Rule of Law in our Country:
Laws, rules and procedures framed under them exist to cover every walk of our national life, though there may be parities in number and shortcomings in scope. Our constitution contains a plethora of laws while institutions like courts, ministries and departments have been set up to dispense justice and decisions in accordance with the same.
However, the present state of the rule of law reveals the riddle of having a body of law and at the same time not having it. It is like a person who is brain dead. Some aspects of the rule of law in our society and polity should be mentioned as under:
First, access to law as well as equality before it is reserved for only those who are privileged. For the rest of the population, more or less the Hobbsian law of nature prevails. They are the helpless victims of an unjust society that sets a great story by privileges.
Second, all governments in this country since the fall of Ershad have claimed that there is the independence of the judiciary. The claim is only partially true, while the higher courts enjoy a certain measure of independence, the lower courts are under the direct control of the law ministry. The judges look up to the Ministry for everything, in fact, they are obliged to. The principle of separation of judiciary from the executive is being violated in two ways
1. Magistrates are performing dual function of both executive and judiciary which is not desirable in the interest of justice.
2. The service of district and session judges, their transfer, promotion etc. are controlled not by the supreme court but by the law ministry.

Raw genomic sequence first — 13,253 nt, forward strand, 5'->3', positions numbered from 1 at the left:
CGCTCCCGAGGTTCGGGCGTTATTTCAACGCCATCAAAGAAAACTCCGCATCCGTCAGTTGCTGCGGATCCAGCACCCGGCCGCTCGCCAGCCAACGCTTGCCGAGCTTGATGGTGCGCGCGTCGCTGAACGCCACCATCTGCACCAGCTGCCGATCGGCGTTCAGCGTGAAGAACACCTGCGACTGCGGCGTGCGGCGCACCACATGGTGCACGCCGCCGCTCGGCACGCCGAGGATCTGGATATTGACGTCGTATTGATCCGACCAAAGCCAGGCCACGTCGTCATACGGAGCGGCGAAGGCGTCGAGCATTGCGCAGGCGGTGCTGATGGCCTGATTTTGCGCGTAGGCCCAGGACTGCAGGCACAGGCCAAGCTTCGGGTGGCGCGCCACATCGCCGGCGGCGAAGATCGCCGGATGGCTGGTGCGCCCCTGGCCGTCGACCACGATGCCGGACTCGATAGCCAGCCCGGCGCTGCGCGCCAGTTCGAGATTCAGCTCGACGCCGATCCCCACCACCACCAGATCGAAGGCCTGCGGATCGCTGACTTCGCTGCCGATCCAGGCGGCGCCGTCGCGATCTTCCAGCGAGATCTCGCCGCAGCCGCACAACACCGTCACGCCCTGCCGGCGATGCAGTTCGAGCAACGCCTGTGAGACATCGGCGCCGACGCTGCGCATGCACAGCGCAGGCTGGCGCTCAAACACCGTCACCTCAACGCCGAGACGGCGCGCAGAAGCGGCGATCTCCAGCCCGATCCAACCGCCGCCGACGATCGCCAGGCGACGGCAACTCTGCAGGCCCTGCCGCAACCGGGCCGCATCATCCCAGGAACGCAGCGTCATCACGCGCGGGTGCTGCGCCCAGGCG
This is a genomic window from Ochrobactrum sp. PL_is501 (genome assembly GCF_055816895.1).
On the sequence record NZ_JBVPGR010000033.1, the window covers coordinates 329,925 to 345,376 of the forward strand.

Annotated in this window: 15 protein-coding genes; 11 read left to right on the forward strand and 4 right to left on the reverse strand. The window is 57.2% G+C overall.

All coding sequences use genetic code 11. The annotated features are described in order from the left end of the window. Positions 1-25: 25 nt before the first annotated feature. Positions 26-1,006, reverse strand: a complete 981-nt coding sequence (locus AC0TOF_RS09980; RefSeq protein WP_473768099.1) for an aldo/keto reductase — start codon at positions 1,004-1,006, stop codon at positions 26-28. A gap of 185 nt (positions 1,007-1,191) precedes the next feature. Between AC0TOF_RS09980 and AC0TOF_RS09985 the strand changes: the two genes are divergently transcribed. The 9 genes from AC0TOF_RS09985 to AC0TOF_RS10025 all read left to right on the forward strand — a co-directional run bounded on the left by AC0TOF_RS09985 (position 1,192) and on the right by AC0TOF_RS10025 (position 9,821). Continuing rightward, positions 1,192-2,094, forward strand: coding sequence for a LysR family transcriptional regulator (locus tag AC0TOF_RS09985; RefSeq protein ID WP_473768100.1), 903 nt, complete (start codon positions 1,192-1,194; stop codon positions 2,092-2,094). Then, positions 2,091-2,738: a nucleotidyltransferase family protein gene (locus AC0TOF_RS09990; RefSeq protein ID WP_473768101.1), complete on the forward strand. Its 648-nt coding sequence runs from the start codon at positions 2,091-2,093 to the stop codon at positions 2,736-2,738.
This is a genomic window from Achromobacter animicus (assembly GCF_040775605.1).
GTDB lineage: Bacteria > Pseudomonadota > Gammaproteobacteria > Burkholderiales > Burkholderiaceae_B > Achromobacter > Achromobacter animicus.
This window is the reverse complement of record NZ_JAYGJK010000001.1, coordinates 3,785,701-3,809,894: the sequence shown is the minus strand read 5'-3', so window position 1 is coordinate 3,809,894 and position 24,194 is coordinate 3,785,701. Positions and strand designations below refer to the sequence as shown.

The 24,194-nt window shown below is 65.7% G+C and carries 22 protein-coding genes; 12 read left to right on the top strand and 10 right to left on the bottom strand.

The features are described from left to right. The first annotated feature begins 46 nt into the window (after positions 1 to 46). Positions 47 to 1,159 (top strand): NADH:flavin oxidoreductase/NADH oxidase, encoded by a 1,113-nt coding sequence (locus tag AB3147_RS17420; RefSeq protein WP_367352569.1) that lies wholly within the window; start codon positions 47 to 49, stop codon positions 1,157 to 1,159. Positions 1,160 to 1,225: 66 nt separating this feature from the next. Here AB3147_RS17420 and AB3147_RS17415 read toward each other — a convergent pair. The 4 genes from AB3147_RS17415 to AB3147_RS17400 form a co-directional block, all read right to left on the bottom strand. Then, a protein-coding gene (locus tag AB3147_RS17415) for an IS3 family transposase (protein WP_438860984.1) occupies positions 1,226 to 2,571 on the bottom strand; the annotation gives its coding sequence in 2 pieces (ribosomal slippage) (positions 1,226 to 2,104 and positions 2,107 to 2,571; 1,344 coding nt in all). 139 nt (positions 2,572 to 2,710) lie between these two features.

Third, the government of Bangladesh continued to use the Special Power Act (SPA) and section 54 of the criminal code which allow for arbitrary arrest and preventive detention, to harass political opponents and other citizens by detaining them without formal charges.
Fourth, the very principle that law should take its own course requires that in investigation and preparation and submission of the charge sheet, the investigating agency should be free from encumbrances, influences and threats of all kinds. Unfortunately, that situation does not obtain in today’s Bangladesh. In recent years, a large number of political killings have taken place.
The national dailies have carried the stories of all the gruesome murders and the whole nation has been outraged. What is however deplorable is that in most of these highly publicised cases, the culprits have not been brought to justice. The reason is not far to seek. It is the interference by high-ups in the political ladder.
Fifth, another aspect of rule of law relates to the limits of law making power of the parliament itself. Our constitution quite rightly declares the people as the repository of all power and they use it through their elected representatives. However, the question arises whether the parliament can make laws curbing the democratic rights of the people which are generally considered as unreasonable.